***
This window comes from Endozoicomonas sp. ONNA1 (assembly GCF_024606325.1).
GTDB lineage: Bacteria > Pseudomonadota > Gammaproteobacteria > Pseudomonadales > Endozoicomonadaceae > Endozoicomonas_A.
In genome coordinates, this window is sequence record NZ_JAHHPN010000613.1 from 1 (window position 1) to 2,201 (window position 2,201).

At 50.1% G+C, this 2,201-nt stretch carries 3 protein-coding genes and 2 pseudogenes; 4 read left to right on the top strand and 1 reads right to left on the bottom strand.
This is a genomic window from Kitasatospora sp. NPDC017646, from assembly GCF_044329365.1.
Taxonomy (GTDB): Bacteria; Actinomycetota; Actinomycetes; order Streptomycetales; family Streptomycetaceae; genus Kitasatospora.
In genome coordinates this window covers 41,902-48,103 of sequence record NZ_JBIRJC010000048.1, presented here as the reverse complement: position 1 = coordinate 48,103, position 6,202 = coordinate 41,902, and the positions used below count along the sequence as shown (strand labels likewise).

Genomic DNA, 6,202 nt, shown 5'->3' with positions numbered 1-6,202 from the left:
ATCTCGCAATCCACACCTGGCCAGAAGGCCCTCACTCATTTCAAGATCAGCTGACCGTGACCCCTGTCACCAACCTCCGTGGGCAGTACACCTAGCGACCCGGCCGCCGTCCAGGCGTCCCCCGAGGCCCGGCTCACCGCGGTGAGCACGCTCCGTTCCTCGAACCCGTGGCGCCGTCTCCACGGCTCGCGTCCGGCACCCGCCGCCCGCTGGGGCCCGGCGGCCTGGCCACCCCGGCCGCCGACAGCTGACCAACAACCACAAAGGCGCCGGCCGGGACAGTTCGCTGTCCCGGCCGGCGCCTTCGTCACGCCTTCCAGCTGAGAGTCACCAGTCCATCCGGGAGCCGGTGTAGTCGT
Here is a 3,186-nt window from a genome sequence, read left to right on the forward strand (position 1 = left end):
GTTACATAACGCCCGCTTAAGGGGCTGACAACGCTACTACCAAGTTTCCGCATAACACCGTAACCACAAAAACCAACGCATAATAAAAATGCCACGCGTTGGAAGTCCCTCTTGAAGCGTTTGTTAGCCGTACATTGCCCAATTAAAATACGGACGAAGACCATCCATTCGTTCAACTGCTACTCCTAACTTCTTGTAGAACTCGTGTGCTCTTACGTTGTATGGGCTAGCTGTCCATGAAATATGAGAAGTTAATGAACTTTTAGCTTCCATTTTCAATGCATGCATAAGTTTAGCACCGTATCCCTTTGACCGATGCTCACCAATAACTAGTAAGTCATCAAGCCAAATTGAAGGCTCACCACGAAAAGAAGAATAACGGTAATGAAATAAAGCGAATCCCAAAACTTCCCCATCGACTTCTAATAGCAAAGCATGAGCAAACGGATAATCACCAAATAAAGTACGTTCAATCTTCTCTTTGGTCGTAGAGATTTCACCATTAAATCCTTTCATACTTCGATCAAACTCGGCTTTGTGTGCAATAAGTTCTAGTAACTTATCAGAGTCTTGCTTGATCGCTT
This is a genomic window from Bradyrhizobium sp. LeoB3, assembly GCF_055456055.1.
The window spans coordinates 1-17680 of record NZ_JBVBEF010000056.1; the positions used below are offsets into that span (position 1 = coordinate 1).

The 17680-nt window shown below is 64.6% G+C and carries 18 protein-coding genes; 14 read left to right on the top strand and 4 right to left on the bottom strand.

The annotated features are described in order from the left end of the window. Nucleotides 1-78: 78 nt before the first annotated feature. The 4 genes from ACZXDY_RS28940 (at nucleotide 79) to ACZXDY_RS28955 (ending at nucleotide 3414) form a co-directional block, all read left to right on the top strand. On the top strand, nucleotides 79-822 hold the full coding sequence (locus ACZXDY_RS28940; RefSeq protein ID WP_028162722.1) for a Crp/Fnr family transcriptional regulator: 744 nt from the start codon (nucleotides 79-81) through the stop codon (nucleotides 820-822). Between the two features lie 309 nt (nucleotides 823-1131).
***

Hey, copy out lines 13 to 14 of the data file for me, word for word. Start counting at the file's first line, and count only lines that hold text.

The window spans coordinates 1-17680 of record NZ_JBVBEF010000056.1; the positions used below are offsets into that span (position 1 = coordinate 1).

The 17680-nt window shown below is 64.6% G+C and carries 18 protein-coding genes; 14 read left to right on the top strand and 4 right to left on the bottom strand.